Beyond iPad, Mobile 3-D emerges

Just as the iPad stirs the imagination (at least in the U.S.) about content on the screen, comes technology that makes content jump off it.

Samsung’s W960 mobile phone, released in South Korea in March, delivers 3-D video content that can be viewed without special glasses and can be manipulated by turning and twisting the device.

Years before there was the iPhone or the iPad, we saw applications and utilities on mobile devices in South Korea and Japan before there was an app for that here. Which is to say reimagined by Apple.

Now get ready for a three-def physics that could alter Apple’s’ gravity. Technology developed by Julien Flack, CTO of Dynamic Digital Depth, could be built into many mobile devices within the next two years. Flack has spent more than decade converting 2-D content into 3-D in real-time, solving the the problem: the need for special glasses that deliver a separate image to each eye. You can climb inside Flack’s multi-dimensional brain at a Technology Review video

The remaining problem: a shortage of content for the three-def experience. For now, the technology best handles animated, computer-generated content. Thus the current sweet spot: games that simulate 3-D spaces. Just as games are driving adoption of 3-D television screens, they are likely to lead to new interfaces and applications — augmented reality. That could get very interesting across a range of content.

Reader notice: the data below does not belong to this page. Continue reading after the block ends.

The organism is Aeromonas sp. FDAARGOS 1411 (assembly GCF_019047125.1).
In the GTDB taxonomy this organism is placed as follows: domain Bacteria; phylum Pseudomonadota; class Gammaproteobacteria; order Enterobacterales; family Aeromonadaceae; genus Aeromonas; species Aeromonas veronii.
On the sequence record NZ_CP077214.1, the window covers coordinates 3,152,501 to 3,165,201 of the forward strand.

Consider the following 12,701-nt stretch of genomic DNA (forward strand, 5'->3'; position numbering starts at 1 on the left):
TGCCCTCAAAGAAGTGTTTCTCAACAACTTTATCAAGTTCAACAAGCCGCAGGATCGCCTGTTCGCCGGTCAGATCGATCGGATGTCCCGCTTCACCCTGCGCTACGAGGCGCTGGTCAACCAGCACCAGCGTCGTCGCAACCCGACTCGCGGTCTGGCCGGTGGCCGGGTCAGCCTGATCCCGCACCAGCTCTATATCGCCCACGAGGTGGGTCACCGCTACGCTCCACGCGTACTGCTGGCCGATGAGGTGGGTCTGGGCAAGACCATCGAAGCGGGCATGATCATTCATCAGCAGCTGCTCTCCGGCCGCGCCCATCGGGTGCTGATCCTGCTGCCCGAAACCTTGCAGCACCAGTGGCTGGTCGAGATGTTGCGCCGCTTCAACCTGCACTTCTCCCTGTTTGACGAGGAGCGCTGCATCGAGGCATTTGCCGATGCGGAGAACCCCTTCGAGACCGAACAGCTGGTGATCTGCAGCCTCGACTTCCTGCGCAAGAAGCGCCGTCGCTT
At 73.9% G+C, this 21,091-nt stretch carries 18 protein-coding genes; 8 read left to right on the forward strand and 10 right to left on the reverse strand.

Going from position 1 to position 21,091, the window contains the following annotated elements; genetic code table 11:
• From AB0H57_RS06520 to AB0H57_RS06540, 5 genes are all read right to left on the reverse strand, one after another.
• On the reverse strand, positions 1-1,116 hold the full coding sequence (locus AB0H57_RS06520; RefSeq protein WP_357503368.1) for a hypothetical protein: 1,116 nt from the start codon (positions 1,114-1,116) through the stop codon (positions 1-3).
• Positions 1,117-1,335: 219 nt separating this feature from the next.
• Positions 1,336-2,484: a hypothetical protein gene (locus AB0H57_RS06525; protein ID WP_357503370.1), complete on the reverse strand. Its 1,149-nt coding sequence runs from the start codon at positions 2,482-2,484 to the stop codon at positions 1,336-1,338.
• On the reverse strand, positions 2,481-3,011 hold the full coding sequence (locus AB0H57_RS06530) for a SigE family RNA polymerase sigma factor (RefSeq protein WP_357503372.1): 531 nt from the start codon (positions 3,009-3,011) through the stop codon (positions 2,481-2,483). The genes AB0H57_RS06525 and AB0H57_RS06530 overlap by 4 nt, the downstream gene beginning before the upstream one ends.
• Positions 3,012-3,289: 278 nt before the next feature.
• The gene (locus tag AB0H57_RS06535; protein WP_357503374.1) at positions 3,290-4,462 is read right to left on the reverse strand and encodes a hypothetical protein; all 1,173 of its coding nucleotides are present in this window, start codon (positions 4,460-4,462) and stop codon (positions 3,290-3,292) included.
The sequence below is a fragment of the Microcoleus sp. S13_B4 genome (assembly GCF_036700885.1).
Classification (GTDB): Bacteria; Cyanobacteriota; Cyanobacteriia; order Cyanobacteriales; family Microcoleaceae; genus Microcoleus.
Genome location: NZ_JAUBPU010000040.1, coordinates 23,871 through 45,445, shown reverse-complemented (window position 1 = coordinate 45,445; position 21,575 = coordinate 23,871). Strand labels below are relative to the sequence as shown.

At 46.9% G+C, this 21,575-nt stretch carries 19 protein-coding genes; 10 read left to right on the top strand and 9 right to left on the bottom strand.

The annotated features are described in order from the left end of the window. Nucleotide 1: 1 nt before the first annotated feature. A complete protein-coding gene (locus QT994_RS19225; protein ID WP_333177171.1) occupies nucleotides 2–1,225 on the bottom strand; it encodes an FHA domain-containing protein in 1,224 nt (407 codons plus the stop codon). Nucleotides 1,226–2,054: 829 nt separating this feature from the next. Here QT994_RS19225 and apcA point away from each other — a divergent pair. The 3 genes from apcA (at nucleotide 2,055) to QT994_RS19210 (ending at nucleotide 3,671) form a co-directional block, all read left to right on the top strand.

Triple def TVs, which hit stores after this year’s Consumers Electronics Show, require glasses. Phones may provide a better experience. 3-D displays work by directing light to deliver different versions of an image directly to each of a viewer’s eyes. The effect works best over a narrow range of viewing angles, so it is not well suited to television or cinema screens — the places where we’ve first experienced 3-D. But phones are generally used by one person at a time and are easily held at the optimum angle. That’s why mobile multimedia devices may bring 3-D into the mainstream

In addition to Dynamic Digital Depth, based in Santa clara, other companies working on the mobile 3-D experience include 3M in St. Paul, Nintendo in Kyoto, Nvidia in Santa Clara, and N4D in Atlanta.

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